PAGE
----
If you haven’t seen the handwashing instructions set to Lady Macbeth’s fractured soliloquy ‘Out damned spot’ you’ve not been visiting the right bathrooms. The poster adapts World Health Organisation’s guide to the use of soap and water, using Shakespeare’s words to establish the proper length of time to spend on sanitising.
In the context of the play Macbeth, those instructions are, of course, rather self-defeating. Lady Macbeth, sleepwalking in her chamber, ‘rubs her hands’ for ‘a quarter of an hour’, lamenting ‘what, will these hands ne’er be clean’. She can still smell blood: ‘All the perfumes of Arabia will not sweeten this little hand’. While soap does indeed incapacitate the COVID-19 virus, it cannot help mitigate the psychological aftermath of murder. Lady Macbeth’s involvement in the assassination of King Duncan echoes in her conscience. Her confident words to her nervily blood-stained husband – ‘A little water clears us of this deed’ – come back to haunt her. Lady Macbeth’s hand-washing is the sign of guilt. It speaks of a contamination that can never be washed away.
This scene at the beginning of the play’s fifth act is Lady Macbeth’s swansong – as Verdi realised in his opera, giving her a gloriously controlled aria at this point. It is also a brilliant set piece for actors. Lady Macbeth must have originally been a role for the gifted young male actor whose presence in the King’s Men acting company made possible this play, and also Cleopatra, Coriolanus’s mother Volumnia, and John Webster’s heroine the Duchess of Malfi. These mature and compelling women required a special kind of talent, quite different from the androgynous women of the earlier comedies.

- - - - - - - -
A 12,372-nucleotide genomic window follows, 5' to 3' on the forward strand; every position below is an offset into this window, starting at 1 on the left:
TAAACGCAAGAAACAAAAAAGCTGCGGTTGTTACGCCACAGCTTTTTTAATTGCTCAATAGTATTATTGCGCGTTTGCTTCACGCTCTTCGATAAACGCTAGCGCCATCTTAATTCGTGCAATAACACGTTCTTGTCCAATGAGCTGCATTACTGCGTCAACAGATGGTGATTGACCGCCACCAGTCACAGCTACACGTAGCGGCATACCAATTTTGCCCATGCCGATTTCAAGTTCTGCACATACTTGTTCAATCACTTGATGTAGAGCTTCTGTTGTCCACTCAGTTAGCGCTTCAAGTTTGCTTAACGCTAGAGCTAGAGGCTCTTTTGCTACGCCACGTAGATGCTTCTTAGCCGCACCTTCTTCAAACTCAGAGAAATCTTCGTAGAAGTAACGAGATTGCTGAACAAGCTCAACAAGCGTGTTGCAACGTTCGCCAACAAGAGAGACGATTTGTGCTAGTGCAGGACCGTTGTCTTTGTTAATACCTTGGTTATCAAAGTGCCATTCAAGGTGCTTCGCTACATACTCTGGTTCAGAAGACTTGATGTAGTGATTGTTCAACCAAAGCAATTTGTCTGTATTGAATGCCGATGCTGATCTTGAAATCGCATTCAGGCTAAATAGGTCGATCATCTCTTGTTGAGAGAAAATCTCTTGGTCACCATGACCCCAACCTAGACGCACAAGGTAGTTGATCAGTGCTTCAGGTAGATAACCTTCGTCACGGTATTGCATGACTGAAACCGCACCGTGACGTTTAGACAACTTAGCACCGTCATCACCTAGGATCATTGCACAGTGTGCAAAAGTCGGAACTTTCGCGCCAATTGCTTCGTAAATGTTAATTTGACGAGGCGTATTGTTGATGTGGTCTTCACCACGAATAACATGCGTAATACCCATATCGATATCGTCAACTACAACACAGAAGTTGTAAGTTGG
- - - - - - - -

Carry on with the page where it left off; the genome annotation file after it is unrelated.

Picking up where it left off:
At the end of the eighteenth century the great Sarah Siddons made this her signature scene, bearing a ‘deathlike stare’ and wearing a flowing night-dress that reminded some reviewers of a shroud; two centuries later at Stratford-upon-Avon, a young Judi Dench played the scene with ‘feverishly writhing hands, only still when they are held for a long moment to the candle and scrutinised’. Roman Polanski’s movie version was notorious for Francesca Annis as a naked Lady Macbeth; Marian Coutillard played the role for Justin Kurzel’s film, and was fully awake, agonised, and alone in this scene.
If this scene is the highpoint of Lady Macbeth’s characterisation in the play, it has also had a vital afterlife entirely independent of the rest of the story. ‘Out damned spot’ has joined a handful of other Shakespearean lines – ‘to be or not to be’, ‘Romeo, Romeo, wherefore art thou Romeo’ - as instantly memorable and reapplicable. We pan past ‘Out Damned Spot Cleaners’ on the boulevard of Verona Beach in Baz Luhrmann’s Romeo + Juliet, while a nifty set-up with a dog called Spot brings the line into Gnomeo and Juliet. Lady Macbeth’s haunting scene reverberates from Agatha Christie to Chekhov, and from Brave New World to Family Guy.
It’s been, inevitably, commodified. Concealer pencils, erasers, tea towels, and above all, soap and soap products bear this logo. In 1945 an Aluminium Company of America advert told consumers that all Lady Macbeth needed was ‘some peroxide, cold water, and an electric washing machine…to change her destiny’. The American feminist artist Elizabeth Layton’s self-portrait as Lady Macbeth made spotlessness a domestic and a racial category, using bleach to try to conform to the patriarchal idea of housewife in which the idea of ‘whites only’ was about more than laundry. As the COVID-19 memes demonstrate, the iconography of obsessive hand-washing will always be associated with Lady Macbeth.
Emma Smith is the author of This Is Shakespeare.